March 16, 2013


Evolution and Existentialism, an Intellectual Odd Couple (David P. Barash, 3/11/13, Chronicle Review)

The Danish philosopher and existentialist pioneer Søren Kierkegaard asked that only this should be written below his name on his gravestone: "The Individual." And in his masterful Man in the Modern Age, the existential psychiatrist and philosopher Karl Jaspers, although rejecting the label of existentialism, focused on the struggle of individuals to achieve an authentic life in the face of pressures for mass conformity.

In a parallel track, much of the intellectual impetus of evolutionary biology has come from abandoning comfortable but outmoded group-level arguments. Although the public still tends to think that evolution acts, as it's commonly put, "for the good of the species," evolutionary biologists are essentially unanimous that natural selection acts most strongly at the smallest level: individuals. Actually, the process goes farther yet, focusing when possible on individual genes. Species-wide effects are simply the arithmetic summation of these micro-impacts.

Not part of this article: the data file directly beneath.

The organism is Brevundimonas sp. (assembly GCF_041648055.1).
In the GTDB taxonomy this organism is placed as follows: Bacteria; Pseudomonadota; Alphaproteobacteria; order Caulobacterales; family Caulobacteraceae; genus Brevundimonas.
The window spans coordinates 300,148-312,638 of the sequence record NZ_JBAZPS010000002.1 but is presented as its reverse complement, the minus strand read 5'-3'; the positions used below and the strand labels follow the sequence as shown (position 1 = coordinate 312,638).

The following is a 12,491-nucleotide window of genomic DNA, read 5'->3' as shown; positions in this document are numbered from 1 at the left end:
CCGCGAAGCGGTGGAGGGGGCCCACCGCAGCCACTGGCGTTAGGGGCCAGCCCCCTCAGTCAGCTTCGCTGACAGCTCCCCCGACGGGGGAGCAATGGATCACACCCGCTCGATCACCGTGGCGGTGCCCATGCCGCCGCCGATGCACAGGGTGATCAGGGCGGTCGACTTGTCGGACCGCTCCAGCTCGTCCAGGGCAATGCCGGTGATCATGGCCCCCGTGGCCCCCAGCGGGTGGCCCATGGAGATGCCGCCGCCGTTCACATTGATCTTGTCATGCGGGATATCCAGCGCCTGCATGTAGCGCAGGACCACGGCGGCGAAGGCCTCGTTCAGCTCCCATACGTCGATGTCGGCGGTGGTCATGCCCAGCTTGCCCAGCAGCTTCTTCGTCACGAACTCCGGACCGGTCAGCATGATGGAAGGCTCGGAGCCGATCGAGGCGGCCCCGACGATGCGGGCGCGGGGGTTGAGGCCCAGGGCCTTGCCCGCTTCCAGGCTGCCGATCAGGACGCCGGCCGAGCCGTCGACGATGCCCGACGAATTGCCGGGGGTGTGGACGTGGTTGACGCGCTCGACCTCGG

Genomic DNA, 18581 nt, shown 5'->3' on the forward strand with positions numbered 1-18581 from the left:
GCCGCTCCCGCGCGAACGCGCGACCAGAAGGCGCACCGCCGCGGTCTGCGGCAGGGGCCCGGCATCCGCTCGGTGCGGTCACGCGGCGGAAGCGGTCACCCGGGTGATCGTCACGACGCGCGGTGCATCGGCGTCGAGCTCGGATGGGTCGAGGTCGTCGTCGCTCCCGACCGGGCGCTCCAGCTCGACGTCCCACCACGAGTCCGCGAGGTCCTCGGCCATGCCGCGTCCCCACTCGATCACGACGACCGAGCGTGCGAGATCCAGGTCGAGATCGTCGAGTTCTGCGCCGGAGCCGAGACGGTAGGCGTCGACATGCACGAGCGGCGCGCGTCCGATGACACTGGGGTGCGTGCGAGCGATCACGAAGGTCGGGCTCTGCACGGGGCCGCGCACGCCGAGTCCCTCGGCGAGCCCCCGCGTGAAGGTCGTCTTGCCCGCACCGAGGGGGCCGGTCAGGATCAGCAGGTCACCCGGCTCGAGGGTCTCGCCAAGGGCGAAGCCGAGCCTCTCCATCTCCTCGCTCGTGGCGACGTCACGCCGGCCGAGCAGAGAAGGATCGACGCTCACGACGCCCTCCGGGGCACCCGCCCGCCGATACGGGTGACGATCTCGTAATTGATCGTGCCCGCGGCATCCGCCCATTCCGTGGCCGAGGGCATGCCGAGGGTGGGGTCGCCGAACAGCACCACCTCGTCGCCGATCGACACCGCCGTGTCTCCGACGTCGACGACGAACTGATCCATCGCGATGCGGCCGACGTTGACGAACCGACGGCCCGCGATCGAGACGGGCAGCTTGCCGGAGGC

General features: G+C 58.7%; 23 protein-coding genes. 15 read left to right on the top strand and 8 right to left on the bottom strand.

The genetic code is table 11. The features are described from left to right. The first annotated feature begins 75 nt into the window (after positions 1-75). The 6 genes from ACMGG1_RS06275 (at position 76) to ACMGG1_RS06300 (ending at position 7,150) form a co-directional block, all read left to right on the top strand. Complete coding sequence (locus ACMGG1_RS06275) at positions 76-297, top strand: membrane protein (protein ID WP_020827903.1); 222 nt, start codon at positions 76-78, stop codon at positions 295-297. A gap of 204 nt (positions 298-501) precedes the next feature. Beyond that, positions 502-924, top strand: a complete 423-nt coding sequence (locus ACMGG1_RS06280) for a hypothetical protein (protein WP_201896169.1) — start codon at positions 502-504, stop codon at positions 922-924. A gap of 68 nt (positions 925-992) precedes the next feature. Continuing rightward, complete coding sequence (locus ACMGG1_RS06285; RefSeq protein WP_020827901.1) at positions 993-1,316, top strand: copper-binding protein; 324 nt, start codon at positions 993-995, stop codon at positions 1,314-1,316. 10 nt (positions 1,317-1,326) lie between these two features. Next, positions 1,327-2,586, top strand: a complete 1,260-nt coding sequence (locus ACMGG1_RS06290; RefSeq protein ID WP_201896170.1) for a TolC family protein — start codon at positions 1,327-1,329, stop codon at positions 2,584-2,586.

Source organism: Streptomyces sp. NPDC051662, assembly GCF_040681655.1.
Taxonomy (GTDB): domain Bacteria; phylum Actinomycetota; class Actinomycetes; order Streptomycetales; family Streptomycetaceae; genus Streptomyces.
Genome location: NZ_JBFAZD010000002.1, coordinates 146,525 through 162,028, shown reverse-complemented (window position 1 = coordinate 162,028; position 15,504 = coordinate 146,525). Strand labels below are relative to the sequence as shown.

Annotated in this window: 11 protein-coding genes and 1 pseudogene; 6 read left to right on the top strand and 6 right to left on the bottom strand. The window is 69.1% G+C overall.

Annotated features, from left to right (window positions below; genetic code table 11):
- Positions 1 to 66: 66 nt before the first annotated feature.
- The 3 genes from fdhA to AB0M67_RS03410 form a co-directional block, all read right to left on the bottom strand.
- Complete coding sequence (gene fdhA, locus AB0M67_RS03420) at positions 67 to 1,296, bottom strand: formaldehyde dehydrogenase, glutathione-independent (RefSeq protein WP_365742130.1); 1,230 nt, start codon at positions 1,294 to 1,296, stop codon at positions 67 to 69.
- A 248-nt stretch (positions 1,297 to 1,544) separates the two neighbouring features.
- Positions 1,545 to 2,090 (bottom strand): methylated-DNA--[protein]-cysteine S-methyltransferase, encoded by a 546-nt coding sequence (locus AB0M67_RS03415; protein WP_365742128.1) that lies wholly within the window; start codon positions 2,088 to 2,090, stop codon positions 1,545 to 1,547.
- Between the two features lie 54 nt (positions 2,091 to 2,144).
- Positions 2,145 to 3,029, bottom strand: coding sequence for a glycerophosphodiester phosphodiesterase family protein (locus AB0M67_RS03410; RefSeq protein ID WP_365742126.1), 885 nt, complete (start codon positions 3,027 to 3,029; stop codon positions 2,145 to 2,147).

That individual, gene-centered perspective has given rise to criticism that sociobiology--the application of evolutionary insights to complex social behavior, including that of our own species­--is inherently cynical, promoting a gloomy, egocentric Weltansicht. The same, of course, has been said of existentialism, whose stereotypical practitioner is the anguished, angst-ridden loner, wearing a black turtleneck and obsessing, Hamlet-like, about the meaninglessness of life.

Let's look more closely at that critique by taking an extreme position and granting, if only for the sake of argument, that human beings, like other living things, are merely survival machines for their genes, organic robots whose biologically mandated purpose is neither more nor less than the promulgation of those genes. And let's grant that existentialists are very much occupied with the meaninglessness of life and the consequent need for people to assert their own meaning, to define themselves against an absurd universe. Furthermore, let's consider the less-well-known fact that, although evolutionary biology makes no claim that it or what it produces is inherently good, it also teaches that life is absurd.

Scientific paradigms are, after all, just a function of intellectual climate.

Posted by at March 16, 2013 10:00 PM

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